A Message from our Chair
2019 has been full of excitement and busy activity. I am extremely proud of our department and would like to share some news and highlights of a few of our recent achievements, exciting new grants, projects and awards for many of our faculty and students.
In January, Roghayeh (Leila) Barmaki, Assistant Professor, was part of the team Move2Improve who won Best Virtual Reality Prize for creating a tool from scratch within 5-days at the Reality Virtually Hackathon at MIT. The physical therapy game was designed to make upper body mobility treatment more fun.
Lori Pollock, Alumni Distinguished Professor, co-organized a summit in March on improving computer skills in First State schools. Along with Associate Professor Terry Harvey and another colleague, Pollock received a 3-year $1 million grant that focuses on computer-science-related professional development for K-12 teachers through their program Partner4CS.
On April 30th, Sury Gupta, senior in Computer Science Honors program minoring in Cybersecurity, was co-founder of the first place Hen Hatch Horn entrepreneurial team, winning $20K to further grow their venture, 360VR Technology, a virtual reality and drone solutions company to aid emergency services with pre-incident active and post-incident planning.
Xinxin Qu, doctoral student in Computer Science, was one of the Ph.D. students honored in May with the Excellence in Graduate Student Teaching Award.
Cathy Wu, Unidel Edward G. Jefferson Chair Professor and one of the multidisciplinary UD HeNN (Help Near and Now) team leaders, partnered with Greenline Business Group and CompassRed, leading data analytics to improve utilization and user experience to increase community engagement and network building to identify gaps in services that will inform care and treatment providers and policy-makers via a new smartphone app designed for opioid users, loved ones and providers.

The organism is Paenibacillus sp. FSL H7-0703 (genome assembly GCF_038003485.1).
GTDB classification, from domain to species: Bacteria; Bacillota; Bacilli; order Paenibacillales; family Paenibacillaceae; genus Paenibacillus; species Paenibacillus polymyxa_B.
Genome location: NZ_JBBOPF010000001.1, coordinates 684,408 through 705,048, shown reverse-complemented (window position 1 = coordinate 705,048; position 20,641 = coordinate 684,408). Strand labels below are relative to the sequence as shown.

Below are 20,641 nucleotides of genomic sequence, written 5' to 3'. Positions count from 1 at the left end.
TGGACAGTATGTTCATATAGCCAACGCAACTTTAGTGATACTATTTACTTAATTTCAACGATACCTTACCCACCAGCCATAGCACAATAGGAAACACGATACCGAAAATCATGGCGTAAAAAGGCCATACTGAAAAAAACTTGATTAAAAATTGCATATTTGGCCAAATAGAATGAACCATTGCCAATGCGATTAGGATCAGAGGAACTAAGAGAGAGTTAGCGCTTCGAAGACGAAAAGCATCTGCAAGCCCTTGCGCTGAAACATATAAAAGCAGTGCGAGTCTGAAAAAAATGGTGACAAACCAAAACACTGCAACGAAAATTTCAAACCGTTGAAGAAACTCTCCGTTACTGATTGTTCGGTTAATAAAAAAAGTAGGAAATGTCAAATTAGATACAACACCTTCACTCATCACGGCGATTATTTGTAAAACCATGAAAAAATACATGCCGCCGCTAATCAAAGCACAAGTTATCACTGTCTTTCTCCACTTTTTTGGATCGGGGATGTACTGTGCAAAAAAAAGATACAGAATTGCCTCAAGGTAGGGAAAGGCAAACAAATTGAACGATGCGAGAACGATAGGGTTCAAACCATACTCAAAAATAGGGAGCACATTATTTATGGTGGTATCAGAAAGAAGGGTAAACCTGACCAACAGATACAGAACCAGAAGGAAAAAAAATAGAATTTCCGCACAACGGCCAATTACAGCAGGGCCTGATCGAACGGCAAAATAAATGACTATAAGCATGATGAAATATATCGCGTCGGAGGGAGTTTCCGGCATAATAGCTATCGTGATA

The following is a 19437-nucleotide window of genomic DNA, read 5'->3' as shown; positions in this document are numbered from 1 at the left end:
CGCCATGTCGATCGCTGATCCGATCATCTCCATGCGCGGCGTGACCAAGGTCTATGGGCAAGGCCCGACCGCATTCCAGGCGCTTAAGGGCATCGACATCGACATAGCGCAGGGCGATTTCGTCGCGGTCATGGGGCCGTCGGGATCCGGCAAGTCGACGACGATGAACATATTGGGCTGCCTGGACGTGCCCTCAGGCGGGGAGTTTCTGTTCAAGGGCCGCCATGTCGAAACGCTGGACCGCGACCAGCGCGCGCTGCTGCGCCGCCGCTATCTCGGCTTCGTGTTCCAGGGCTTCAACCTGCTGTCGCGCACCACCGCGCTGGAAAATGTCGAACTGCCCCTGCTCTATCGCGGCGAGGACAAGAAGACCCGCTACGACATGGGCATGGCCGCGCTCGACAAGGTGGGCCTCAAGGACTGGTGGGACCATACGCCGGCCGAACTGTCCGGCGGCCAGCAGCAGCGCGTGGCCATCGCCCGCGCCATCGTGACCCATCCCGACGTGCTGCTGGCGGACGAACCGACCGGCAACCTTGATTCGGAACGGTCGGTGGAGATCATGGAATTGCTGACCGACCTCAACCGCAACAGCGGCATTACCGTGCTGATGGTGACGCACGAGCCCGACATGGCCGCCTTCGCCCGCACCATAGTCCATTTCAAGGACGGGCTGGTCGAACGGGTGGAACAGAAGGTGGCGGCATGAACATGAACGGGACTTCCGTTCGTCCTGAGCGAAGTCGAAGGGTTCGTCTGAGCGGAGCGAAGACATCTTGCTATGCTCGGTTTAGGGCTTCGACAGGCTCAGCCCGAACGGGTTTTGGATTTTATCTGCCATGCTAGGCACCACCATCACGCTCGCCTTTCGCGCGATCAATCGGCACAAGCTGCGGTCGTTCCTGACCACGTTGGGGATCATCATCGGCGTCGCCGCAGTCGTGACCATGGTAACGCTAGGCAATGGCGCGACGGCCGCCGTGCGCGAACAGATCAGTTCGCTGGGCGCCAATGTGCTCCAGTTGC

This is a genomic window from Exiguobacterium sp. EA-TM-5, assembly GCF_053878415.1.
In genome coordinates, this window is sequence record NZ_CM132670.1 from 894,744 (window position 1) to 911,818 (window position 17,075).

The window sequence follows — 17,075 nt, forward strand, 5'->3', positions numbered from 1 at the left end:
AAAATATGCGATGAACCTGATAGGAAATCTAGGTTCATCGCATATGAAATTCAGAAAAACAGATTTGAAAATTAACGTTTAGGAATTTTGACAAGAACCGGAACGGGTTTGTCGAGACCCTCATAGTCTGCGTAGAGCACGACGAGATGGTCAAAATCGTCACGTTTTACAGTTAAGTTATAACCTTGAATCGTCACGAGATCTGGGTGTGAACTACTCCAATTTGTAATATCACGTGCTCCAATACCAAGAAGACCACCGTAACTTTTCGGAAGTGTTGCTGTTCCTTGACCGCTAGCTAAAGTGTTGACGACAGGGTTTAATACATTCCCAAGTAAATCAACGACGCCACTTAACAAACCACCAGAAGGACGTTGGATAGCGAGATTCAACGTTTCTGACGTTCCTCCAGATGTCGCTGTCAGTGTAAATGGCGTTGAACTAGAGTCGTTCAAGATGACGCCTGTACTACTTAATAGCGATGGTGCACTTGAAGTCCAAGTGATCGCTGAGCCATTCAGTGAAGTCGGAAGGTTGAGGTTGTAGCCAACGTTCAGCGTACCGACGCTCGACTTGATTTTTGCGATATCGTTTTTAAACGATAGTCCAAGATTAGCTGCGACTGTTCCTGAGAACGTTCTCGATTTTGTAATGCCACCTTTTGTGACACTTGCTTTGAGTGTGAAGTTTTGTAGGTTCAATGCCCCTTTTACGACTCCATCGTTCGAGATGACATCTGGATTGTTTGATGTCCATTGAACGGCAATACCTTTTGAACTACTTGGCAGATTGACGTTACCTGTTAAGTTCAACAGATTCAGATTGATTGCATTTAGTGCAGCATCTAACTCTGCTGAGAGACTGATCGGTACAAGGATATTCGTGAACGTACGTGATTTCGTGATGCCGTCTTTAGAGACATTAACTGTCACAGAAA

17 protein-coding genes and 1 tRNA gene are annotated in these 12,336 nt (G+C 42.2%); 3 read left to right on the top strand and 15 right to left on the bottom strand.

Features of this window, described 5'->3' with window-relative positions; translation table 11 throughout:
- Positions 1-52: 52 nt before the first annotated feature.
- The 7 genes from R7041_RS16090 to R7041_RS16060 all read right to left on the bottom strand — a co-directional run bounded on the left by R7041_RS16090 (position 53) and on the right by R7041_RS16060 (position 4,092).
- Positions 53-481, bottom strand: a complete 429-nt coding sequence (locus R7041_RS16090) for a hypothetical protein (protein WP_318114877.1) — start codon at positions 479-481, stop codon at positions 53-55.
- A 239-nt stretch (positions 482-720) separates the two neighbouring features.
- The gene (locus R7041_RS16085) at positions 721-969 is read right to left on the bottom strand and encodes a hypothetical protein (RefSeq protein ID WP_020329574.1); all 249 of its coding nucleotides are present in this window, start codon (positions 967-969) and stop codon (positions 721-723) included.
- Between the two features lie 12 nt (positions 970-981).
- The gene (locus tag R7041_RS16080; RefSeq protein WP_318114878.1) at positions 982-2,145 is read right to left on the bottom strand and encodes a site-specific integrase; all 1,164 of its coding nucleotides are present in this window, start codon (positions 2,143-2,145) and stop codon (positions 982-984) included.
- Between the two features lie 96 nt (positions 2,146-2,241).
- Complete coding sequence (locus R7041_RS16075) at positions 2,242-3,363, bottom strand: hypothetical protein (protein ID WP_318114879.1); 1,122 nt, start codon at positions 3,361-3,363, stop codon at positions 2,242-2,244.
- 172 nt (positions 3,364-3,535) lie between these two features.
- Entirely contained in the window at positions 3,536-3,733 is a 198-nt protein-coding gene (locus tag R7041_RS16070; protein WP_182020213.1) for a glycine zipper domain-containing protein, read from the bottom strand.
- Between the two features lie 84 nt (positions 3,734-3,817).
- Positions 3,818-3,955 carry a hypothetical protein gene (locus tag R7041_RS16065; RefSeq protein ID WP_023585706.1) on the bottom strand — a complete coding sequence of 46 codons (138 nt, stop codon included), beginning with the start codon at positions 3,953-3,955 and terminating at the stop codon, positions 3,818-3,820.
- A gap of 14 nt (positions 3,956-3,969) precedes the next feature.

Sunita Chandrasekaran, Assistant Professor, collaborated with FNLCR (Frederick National Laboratory for Cancer Research) to push the limits of high-performance computing for cancer research. Sunita is also one of a multidisciplinary team of eight scientists who’ve been selected to develop apps for the ORNL (Oak Ridge National Laboratory) exascale computers which can do a billion billion calculations per second.
Hagit Shatkay, Professor, co-led a two-year $1 million grant from the NSF under the “Harnessing the Data Revolution” initiative developing computational methods to accelerate data-intensive discovery in astroparticle physics to identify and localize dark-matter particles.
This fall, we sent our largest contingency to the annual Grace Hopper Celebration of Women in Computing Conference in Orlando, Florida. Grace Hopper is the world’s largest gathering of women technologists and we are very proud to have supported our students in furthering their careers for the 5th year in a row. This year’s list included faculty members Lena Mashayekhy and Debra Yarrington, students Kate Bagshaw, Hannah Bridge, Gianna Bugieda, Olivia Caponigro, Aashaka Desai, Emily Evans, Talia Feldamn, Sophia Freaney, Xing Gao, Alexandra Hurst, Sarah Joyce, Celeste Lemus, Elena MacDonald, Hannah Martin, Da’Jha Smith, Maria van Venrooy, Julia Walker, Haoran Wei, Jingran Zhang, and mentors Alina Christenbury and Mayara Gimenes de Souza.
I want to extend a special thank you to all of our 2019 sponsors! Your generosity made a significant impact on the lives of our students. As the trend for increased growth and success in our department continues, together we can continue to create exceptional opportunities in our department.
Chair, Department of Computer & Information Sciences